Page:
Originally Posted by supcom
If you take it, you'll surely be riding in the Tour de France next year.
The only performance boost will be from lightening your wallet.
Let's see. A quick google search shows a bunch of references to Coenzyme Q10 being touted as treatments for various diseases, including cancer, despite there being no good evidence of it's effectiveness. A product being fraudulently marketed toward desperate people is probably going to be fraudulently marketed toward healthy people as well.
If this product had a significant effect on sports performance, it would be a simple matter to prove it in some well controlled double blind studies. The results would result in every sports nutrition product on earth to incorporate the substance into it's product. Of course, there are plenty of sports products that do have ineffective ingredients, but certainly a product that had a significant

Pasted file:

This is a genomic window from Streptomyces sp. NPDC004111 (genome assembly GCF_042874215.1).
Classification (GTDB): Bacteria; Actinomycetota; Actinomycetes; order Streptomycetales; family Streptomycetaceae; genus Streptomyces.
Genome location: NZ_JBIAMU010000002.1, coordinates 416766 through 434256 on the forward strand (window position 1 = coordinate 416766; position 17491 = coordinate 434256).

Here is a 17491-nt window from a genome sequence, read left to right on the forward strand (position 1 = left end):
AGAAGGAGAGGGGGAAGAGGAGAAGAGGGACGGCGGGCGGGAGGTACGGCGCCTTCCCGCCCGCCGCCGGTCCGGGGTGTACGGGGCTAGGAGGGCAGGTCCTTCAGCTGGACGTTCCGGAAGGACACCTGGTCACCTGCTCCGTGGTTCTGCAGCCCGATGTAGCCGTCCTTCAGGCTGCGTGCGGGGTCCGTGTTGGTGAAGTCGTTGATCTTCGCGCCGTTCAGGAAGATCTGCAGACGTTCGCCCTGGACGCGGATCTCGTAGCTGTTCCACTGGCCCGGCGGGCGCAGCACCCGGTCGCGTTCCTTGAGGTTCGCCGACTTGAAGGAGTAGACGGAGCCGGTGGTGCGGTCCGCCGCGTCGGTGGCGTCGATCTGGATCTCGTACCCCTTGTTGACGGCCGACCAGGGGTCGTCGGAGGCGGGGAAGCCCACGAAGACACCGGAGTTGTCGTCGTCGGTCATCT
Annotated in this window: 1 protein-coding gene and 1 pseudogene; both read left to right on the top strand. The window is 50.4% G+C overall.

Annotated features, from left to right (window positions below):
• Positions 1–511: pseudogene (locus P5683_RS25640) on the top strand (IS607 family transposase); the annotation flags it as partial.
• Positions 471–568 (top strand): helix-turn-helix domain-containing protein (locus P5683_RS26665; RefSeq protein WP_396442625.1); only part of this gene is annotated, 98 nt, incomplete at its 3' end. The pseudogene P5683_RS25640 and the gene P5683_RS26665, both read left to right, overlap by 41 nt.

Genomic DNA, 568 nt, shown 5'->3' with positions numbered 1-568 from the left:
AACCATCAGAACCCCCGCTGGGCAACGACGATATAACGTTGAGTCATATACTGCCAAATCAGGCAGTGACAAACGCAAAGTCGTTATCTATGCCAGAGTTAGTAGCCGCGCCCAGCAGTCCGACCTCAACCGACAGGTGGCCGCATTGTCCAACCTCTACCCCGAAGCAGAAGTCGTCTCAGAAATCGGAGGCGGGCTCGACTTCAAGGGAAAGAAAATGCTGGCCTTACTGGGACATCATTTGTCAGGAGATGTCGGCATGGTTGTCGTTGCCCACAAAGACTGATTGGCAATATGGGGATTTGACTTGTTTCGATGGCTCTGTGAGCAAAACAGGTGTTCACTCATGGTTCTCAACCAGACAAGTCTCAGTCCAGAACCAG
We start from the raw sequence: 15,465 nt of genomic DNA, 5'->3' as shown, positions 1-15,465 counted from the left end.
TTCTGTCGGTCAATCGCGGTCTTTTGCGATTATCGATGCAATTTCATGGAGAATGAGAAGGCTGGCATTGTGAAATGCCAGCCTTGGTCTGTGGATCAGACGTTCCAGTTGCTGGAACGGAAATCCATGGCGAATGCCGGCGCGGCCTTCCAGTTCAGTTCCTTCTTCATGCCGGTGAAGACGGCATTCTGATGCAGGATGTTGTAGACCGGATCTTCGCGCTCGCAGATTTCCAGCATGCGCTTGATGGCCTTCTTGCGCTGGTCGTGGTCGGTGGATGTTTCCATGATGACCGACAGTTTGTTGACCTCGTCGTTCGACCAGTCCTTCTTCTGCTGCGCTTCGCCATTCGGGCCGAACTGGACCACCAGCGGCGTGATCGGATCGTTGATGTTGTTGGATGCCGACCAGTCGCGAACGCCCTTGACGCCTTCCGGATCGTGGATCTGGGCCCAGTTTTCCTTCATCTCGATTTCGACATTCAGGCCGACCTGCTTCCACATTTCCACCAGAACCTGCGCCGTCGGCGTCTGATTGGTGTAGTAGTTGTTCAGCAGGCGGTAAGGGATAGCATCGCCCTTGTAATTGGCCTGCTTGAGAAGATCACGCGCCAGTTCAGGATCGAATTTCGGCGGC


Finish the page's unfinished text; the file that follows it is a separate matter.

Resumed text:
effect would be quickly added to those products sold by mainstream sports nutrition manufacturers.
If it were really effective, it would probably be banned by the WADA.
On the internet, there are many, many, many false claims made by hawkers of dietary supplements to the effect that you can improve any aspect of your life, with no side effects, simply by buying this or that miracle formulation. By and large, nearly all of these products do none of the things the manufacturers claim (or imply through very carefully worded statements designed to make you think they do something).